Erotomania by Francis Levy
It has long been the teaching of religious and social traditions that sex should occur in the context of a loving and committed relationship, but can a loving relationship grow out of a purely sexual one? Dubiously subtitled “a romance,” Francis Levy’s debut novel Erotomania seeks to answer this very question. Monica and James have frequent, voracious, and utterly anonymous sexual hookups that leave James wandering the streets in a complete state of amnesia in their aftermath. While the sex is explosive and satisfying in itself, James finds himself wondering about the identity of his lover, who he realizes doesn’t exist to him outside of their encounters.
After several fumbling attempts, James finally locates Monica and the two struggle to function as a couple, only to discover that they cannot relate to one another outside of the bedroom. When their sex becomes so cosmic that they must move into a concrete bunker in order to avoid property damage, Monica and James finally seek out counseling from a couples’ therapist who advises them to explore other avenues through which they might channel their passions. However, whatever the couple discovers, be it art, gourmet cooking, or even television, it soon becomes a formidable force to reckon with, an obsession of its own. Thus, the novel becomes less a philosophical inquiry into whether or not two people whose involvement with one another is based solely on sexual gratification can graduate into a mutually intimate relationship, and even the reasons why they would choose to pursue this less selfish path, but rather about how to tame an all-consuming lust that really is the desire for desire itself, the need to push things to their most extreme limit and possibly beyond. By the end of the book, James and Monica have taken their manic obsessions in opposite directions: he has become fixated on exercise workouts, while she has become obese on frozen food and watches television perpetually. Strangely they are still together but no longer able to have sex.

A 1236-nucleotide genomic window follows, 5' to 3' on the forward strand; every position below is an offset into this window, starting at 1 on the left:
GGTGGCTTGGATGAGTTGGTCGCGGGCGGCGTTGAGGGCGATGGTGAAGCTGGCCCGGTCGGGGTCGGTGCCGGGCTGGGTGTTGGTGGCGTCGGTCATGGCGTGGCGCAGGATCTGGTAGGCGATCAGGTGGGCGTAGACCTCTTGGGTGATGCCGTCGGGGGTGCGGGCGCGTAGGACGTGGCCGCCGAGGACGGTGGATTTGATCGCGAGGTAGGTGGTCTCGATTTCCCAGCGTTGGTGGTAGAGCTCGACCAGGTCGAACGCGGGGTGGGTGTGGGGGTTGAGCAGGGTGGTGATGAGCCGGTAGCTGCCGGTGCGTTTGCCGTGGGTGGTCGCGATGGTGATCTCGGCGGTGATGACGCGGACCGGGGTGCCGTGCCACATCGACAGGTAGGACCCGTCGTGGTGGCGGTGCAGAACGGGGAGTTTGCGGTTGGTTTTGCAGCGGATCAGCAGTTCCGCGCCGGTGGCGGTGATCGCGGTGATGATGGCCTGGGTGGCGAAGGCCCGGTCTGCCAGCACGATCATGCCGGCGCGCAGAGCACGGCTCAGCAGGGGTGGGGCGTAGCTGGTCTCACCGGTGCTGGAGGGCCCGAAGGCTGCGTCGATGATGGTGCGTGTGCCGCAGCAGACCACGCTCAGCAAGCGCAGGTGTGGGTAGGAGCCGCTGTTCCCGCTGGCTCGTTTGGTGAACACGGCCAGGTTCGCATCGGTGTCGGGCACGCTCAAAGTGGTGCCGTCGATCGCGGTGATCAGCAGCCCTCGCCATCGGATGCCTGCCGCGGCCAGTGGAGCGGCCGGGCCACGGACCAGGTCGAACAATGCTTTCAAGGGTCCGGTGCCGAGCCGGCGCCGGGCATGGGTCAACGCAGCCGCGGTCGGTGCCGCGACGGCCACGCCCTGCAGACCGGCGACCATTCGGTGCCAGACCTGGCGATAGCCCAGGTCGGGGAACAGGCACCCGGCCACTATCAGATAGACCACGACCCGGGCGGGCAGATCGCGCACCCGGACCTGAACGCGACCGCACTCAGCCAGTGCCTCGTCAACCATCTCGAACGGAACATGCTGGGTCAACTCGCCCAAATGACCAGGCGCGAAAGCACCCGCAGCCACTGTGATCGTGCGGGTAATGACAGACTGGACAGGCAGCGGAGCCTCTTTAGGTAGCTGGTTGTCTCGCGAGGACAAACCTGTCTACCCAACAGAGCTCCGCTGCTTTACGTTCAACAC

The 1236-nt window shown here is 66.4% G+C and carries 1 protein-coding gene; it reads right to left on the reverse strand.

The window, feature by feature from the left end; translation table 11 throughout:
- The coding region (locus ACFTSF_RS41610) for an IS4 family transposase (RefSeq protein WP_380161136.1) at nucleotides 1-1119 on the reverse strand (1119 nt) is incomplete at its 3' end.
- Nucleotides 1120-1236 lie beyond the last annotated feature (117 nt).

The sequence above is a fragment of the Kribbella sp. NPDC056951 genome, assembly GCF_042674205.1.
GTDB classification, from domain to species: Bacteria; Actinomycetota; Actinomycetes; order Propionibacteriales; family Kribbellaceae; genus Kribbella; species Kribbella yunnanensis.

Some readers may find the premise of this book a bit too far-fetched or be put off by repetitive scenes of gritty sexual acts. On the other hand, it is hard to resist characters such as a Brigadier General-cum-marital therapist -- who wins medals in couples’ counseling competitions and knows he is always right even when what he diagnoses does not match the symptoms described -- or a homeless man that James brings home with him who becomes his gourmet chef and unreciprocated lover. Levy seems to have an eye for detail for all that is absurd, commonly human, and uniquely American. Erotomania is recommended for those who are looking for an alternative read that borders on surrealism and is over-the-top.
Erotomania: A Romance by Francis Levy
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